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I work in conservation to ensure that everyone has access to wild and natural places. Nature has always been my escape – a place for inspiration, insight, and healing. As an adult, it’s where I go to rekindle my childlike wonder and marvel at the beauty around us.

I grew up in suburban Michigan. It certainly wasn’t wild, but it was wild enough. 

I never got the horse I dreamed of, but was fortunate to see the Budweiser Clydesdales this year in Tallahassee.

My early childhood home backed up to a glorious undeveloped field. My favorite activity was running through the field pretending to be a horse. My obsession with horses ran deep and I begged my parents to trade in one of their cars for a horse. Shockingly, they did not. After time, the open field was sold and a new development popped up, transforming my playground into asphalt and cookie-cutter houses.  

A move to the Detroit area brought new places to explore. Behind our yard was a creek just wide enough to ice skate in the winter. And the woods were just deep enough to hide the tree houses my brother and I constructed away from adult eyes. We were free to create and be curious. 

With a lifelong love of animals, I always wanted to do something to help them. But after ruling out careers as a veterinarian or dolphin trainer, I was at a loss. Then I learned about Earth Day. My mom was a gifted and talented teacher and did a unit with her students on the 20th anniversary of Earth Day. When she explained the movement to my brother and me, something clicked. I already loved science and getting outside. Now, I realized there were opportunities to make a career out of them. Since then, I haven’t wavered in my pursuit of opportunities to protect our earth. 

During high school, I immersed myself in classes like wildlife ecology, veterinary science, and pathology. I was blessed with amazing science teachers and two of them were crazy enough to lead a group of 18 teenagers to Belize over the summer. For two weeks, we explored the jungle, caught iguanas, and snorkeled among the most abundant and colorful fish I’d ever seen. The experience changed my life and, along with a wicked sunburn, I returned to Michigan with a serious travel bug.

Recording physical data for a tagged sea turtle as part of the Florida Hawksbill Research and Conservation Program.

I enrolled at Colorado State University to study Environmental Health. In addition to the standard biology, chemistry, and physics courses, I learned about the intersection of humans and the environment with classes like epidemiology and human disease and the environment. The highlight was a semester studying tropical ecology in Costa Rica, including an ethnobotany class. Each Monday, a dozen of us would load into small boats to cross from the small town to an expansive tropical rainforest. Hiking a mile into the jungle, we’d meet up with our teacher (who lived in an open-air tree house!) and spend hours learning edible and medicinal uses of tropical plants. I investigated intertidal marine habitats and helped local schools develop projects to clean their local waterways. And I tried my hand at salsa dancing. It was a magical time.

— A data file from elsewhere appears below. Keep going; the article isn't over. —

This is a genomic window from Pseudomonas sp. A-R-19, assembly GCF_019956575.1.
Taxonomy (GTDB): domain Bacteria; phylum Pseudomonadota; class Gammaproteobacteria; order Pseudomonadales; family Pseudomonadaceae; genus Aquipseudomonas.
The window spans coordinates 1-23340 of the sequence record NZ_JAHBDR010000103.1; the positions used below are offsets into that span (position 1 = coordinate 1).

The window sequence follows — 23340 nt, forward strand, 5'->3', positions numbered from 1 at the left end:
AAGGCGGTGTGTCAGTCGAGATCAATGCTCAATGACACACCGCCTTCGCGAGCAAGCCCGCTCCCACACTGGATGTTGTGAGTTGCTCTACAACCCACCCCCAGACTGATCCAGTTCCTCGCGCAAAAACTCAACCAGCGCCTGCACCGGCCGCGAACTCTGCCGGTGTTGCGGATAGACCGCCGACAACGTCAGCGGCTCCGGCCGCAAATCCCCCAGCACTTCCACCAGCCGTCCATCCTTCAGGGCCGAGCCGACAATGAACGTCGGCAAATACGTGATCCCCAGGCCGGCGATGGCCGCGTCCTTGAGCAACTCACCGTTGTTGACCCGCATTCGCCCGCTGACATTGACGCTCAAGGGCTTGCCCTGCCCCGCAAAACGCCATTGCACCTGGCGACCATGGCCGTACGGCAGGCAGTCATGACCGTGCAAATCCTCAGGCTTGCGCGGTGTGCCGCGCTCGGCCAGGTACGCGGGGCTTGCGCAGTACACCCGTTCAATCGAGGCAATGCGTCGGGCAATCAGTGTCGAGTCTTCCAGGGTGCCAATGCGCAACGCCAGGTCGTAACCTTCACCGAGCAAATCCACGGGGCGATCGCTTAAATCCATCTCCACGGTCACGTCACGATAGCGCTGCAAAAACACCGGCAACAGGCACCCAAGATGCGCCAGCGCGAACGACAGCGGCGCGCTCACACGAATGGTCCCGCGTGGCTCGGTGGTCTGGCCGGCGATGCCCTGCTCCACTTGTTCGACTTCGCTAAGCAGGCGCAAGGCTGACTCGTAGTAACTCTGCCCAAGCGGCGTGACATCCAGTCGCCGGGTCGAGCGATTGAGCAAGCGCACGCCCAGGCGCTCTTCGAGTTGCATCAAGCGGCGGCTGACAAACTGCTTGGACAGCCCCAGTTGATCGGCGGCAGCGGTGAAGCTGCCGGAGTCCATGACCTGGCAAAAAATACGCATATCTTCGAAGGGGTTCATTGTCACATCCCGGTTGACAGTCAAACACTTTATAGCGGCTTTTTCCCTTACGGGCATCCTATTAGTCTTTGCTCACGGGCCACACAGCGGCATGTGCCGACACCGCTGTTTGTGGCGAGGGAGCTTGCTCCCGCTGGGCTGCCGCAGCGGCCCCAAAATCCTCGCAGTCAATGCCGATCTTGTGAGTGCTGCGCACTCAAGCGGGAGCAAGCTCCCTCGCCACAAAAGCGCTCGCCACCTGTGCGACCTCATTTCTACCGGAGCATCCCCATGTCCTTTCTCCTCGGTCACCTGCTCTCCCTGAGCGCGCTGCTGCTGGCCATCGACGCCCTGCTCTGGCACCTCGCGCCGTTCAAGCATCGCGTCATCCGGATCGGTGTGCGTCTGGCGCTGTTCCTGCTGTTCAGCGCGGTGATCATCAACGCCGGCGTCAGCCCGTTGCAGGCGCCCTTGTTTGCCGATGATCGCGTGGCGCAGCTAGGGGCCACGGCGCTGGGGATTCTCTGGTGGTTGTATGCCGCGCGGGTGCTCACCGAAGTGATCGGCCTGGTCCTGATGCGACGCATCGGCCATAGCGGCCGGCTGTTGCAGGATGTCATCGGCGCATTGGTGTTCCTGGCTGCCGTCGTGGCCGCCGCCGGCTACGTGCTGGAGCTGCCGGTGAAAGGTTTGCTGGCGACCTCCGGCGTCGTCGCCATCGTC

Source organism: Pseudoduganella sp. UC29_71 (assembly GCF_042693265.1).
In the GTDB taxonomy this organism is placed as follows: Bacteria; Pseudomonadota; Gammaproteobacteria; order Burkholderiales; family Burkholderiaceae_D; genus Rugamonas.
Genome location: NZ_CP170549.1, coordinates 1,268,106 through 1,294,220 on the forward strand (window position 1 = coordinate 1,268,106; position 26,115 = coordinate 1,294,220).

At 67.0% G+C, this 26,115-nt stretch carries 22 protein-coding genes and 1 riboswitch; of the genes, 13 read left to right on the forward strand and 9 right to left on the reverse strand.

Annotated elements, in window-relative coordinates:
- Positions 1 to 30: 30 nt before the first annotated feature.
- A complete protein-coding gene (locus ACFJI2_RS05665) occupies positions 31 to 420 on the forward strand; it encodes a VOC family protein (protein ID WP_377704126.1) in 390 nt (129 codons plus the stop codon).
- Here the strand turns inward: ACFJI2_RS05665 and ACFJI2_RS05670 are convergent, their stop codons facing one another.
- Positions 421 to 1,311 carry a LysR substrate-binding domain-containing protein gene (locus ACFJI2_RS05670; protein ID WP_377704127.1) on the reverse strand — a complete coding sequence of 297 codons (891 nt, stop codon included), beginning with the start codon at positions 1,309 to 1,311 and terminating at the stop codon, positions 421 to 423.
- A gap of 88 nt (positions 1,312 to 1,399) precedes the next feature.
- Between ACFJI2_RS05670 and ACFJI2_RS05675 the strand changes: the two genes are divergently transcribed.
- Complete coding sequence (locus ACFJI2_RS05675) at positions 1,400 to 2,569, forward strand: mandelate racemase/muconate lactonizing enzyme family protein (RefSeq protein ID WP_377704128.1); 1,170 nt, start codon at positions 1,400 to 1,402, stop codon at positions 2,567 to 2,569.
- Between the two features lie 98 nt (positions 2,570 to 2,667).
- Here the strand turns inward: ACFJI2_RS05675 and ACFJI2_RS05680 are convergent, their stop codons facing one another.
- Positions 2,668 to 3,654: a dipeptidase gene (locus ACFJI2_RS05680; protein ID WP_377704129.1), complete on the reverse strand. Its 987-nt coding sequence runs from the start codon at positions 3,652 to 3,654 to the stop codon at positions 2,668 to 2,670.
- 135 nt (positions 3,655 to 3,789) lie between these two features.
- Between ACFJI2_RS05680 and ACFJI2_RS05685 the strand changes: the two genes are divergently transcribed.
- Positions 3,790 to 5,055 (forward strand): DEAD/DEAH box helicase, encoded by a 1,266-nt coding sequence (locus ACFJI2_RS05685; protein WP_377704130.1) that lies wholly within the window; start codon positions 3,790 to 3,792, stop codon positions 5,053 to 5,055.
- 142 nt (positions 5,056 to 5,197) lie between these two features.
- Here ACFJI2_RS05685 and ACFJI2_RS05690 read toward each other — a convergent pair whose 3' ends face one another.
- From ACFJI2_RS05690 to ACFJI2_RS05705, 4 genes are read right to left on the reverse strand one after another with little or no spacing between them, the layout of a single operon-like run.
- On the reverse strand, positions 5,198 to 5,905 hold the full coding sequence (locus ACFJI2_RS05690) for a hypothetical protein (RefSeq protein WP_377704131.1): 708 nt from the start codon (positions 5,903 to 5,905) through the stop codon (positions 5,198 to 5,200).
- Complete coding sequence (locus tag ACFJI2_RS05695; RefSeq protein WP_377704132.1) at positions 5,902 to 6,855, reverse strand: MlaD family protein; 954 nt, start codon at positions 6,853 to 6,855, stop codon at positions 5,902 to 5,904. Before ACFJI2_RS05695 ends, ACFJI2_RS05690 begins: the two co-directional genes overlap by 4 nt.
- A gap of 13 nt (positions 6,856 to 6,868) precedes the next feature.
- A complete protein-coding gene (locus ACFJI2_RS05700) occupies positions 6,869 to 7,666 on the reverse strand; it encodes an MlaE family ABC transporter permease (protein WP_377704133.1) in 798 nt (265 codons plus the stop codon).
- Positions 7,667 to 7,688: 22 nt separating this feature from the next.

After graduating, I had a brief stint at a land trust in Iowa where I saw first-hand the importance of protecting land, particularly large intact landscapes. Throughout a 14-year career at the Tampa Bay Estuary Program, I worked to protect our coastal ecosystem by improving water quality and restoring habitats like seagrass and mangroves. I relished the chance to get in the field, snorkeling to monitor seagrass beds or counting fish on artificial reefs. The estuary program is a model in cooperation and has achieved phenomenal water quality improvements using aggressive pollution control measures and cooperation between the public and private sector, non-profits, academia, and citizens. Despite an increase in population, water quality in Tampa Bay is better than it was in the 1980s.

I am immensely proud of my time at the estuary program, but also wanted to engage in statewide issues. It wasn’t until I took the position of Executive Director of the Florida Wildlife Corridor that I began to explore Florida’s wilder areas. Inspired by the organization’s 1000-mile-long expeditions, I began spending more time in the backwoods, swamps, and river systems. I learned to appreciate the Florida not visited by tourists and developed a fervent passion for protecting the last wild and connected places. Today, I fight to protect those places by advocating for funding for critical water and land conservation programs, like Florida Forever, and working to stop destructive development, like the toll roads to ruin. 

The wild areas continue to be my refuge. I delight in sharing them with others, but also crave time alone in nature. It’s where I reconnect with my soul and my spirit.  

On April 22, 2020 we will celebrate the 50th anniversary of Earth Day. This citizen-led movement ushered in comprehensive and extensive environmental policies that continue to serve as a model and foundation. Without the Clean Water Act, the Clean Air Act, creation of the U.S. Environmental Protection Agency, and other forward thinking actions, our nation would look very different. It is up to all of us to fight to uphold standards that protect our waters, lands, and our people. Conservation Voters are part of the fight and your role cannot be underestimated.

There are still wild places left in Florida, even among the most densely populated areas. A neighborhood park may have a butterfly garden or a pond where birds flock. If you listen closely now, there is probably a bird calling outside your window. I work to make sure that, wherever you are in Florida, there is a bit of the wild left.

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